Whether you dig it or not, Ombre hair is still to stay. The hair coloring style trend, which features gradually lightened hair from root to tip, has been seen on many celebs, on runways and in fashion mags.
Our partners at Glamazon have tips on how to maintenance Ombre hair if you dare go this fun, yet slightly high-maintenance, route this Spring or Summer:
While ombre hair isn’t as high maintenance or as tough on your roots as dying all of your hair a single hue, you still need to treat your tresses with TLC. Here are a few Do’s and Don’ts to help you keep your ombre hair looking fab at all times.
Do…Deep Condition and Keep Hair Moisturized
Just because all of your hair wasn’t dyed, it doesn’t mean you shouldn’t take heed to the fact that a portion of your hair has been processed and needs care. Since ombre hair usually entails going from dark to light, the use of bleach or other chemicals will probably be used. You should deep condition hair at least once a week to keep the color looking fresh and to keep hair shiny and strong. Breakage is definitely no bueno!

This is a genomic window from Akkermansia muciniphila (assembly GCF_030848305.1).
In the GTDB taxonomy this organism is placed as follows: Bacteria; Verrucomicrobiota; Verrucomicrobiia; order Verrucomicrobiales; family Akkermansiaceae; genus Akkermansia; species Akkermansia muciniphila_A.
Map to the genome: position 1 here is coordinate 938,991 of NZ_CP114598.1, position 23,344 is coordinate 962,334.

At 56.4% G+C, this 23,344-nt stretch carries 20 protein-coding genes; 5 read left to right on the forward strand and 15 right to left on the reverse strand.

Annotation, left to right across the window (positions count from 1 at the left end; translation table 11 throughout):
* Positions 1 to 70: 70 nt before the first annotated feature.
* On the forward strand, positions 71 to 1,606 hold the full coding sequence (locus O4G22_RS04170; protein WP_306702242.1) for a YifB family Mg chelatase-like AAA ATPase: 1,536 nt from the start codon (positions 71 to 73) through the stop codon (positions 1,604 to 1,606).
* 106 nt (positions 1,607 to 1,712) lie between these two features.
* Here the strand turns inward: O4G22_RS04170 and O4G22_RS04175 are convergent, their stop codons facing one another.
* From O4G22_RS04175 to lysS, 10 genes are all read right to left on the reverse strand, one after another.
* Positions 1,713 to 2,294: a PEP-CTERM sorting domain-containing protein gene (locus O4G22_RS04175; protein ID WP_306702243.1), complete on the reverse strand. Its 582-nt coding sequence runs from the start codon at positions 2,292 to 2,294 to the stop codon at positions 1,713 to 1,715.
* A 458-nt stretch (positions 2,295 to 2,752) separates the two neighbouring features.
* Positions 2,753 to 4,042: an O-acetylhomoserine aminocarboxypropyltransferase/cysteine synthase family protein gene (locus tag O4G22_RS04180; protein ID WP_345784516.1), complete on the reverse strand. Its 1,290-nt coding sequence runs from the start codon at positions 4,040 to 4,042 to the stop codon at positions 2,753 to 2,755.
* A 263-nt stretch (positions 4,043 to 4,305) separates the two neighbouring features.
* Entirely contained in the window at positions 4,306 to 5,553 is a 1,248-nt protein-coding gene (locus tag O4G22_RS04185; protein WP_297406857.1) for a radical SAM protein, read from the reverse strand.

Do…Use the right product
You still need to use products that are for color-treated hair with the ombre look. Usually it’s best to use a sulfate-free product that says it’s for color-treated hair. Regular products can be too harsh and strip the hair of essential oils, leaving it brittle and dry.
Do…Remember That Dirty Hair Is Good… For Coloring
Although, it could be safer and yield better results by consulting a professional, if you’re a DIY beauty girl (I absolutely am), try not to wash your hair directly before coloring it. Our scalp produces natural oils that can actually help protect it from damage.
Just because you won’t have to touch up your roots as often, you do get a green light to just let your hair go. You still need to have regular touch-ups (depending on the permanency of the color it’s essential to get a touch-up every 5-6 months). It’s not haute to have scraggly, fried ends with unkempt dark roots.
Don’t…forget the color change has to be gradual.
Make sure the jump from a dark hue to a lighter shade isn’t too abrupt (like Ciara‘s). The way Keke Palmer‘s dark locks flow into a lighter hue is perfect.